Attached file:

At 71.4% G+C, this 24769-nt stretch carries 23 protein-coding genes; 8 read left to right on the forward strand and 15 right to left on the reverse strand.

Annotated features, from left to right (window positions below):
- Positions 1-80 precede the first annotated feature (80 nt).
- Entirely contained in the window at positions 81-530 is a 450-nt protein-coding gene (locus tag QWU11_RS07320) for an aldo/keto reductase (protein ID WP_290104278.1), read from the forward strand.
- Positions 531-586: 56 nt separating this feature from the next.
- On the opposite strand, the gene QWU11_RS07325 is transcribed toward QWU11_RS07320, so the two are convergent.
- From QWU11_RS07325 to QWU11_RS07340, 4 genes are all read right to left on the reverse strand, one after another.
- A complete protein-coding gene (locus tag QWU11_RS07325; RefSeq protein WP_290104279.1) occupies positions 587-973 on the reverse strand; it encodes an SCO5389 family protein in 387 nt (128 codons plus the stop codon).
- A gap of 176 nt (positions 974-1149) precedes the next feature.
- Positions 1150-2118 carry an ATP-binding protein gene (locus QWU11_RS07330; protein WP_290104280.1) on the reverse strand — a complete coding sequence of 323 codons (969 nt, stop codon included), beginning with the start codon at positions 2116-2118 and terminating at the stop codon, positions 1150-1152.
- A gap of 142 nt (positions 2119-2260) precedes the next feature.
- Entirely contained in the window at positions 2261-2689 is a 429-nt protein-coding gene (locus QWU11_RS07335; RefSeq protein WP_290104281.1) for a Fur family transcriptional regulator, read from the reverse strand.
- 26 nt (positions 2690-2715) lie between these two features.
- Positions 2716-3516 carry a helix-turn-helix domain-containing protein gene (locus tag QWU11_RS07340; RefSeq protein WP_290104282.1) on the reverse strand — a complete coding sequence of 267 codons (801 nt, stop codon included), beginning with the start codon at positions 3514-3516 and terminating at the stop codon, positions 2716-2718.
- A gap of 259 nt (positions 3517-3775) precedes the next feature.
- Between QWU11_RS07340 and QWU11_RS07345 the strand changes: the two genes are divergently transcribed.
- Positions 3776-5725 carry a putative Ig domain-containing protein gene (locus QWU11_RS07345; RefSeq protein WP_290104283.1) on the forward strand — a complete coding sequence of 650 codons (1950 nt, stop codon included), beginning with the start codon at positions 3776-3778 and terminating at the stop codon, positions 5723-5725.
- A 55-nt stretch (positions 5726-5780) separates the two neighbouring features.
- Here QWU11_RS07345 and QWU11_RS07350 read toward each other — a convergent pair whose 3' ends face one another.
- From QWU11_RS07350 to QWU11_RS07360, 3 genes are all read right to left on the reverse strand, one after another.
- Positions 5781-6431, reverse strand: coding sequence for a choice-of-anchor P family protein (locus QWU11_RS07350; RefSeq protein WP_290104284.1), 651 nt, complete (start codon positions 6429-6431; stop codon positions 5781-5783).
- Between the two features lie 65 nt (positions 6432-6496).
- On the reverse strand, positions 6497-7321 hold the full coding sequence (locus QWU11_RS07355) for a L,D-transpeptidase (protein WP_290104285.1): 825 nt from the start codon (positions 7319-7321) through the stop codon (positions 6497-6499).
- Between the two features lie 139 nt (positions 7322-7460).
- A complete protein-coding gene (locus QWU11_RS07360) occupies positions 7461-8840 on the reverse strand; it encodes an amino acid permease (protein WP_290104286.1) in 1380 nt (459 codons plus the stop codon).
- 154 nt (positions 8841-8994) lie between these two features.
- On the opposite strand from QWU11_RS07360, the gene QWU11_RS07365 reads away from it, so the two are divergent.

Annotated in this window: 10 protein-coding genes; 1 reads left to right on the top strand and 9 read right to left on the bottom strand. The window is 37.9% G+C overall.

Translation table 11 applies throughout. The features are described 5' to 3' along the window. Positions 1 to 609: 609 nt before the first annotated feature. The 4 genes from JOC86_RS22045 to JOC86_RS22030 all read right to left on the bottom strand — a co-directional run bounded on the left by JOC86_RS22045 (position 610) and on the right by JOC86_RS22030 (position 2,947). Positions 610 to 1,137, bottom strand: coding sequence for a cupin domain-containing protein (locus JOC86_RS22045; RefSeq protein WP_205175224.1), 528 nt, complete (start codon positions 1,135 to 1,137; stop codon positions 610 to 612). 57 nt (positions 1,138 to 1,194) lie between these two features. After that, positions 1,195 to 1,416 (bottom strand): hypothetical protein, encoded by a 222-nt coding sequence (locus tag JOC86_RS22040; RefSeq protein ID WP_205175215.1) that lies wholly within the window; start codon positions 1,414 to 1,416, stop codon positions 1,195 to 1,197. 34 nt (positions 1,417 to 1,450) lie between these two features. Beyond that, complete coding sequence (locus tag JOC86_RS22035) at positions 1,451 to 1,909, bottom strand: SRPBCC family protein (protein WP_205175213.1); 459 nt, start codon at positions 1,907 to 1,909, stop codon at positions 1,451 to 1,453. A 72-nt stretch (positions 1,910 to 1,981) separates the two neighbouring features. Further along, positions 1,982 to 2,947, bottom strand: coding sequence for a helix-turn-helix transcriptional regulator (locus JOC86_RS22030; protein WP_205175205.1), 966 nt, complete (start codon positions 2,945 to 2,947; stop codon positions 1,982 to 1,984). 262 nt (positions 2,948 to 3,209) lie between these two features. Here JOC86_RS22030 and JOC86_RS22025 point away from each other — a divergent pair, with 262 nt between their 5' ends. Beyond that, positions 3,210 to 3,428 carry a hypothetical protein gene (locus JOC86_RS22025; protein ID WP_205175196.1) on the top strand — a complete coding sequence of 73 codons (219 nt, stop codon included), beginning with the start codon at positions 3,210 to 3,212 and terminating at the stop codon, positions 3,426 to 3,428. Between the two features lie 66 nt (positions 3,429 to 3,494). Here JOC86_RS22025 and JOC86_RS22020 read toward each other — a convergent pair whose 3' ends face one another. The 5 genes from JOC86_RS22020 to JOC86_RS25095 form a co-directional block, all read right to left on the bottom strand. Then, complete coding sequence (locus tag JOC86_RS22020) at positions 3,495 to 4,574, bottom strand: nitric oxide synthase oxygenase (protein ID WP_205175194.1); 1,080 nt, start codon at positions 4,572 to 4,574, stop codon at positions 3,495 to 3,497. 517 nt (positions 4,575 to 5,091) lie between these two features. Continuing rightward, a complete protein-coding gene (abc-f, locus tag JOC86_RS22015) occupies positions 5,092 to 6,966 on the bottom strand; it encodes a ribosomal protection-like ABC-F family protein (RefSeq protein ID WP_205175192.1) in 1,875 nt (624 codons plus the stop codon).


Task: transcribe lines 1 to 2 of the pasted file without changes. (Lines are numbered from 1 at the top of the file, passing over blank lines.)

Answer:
At 71.4% G+C, this 24769-nt stretch carries 23 protein-coding genes; 8 read left to right on the forward strand and 15 right to left on the reverse strand.

Annotated features, from left to right (window positions below):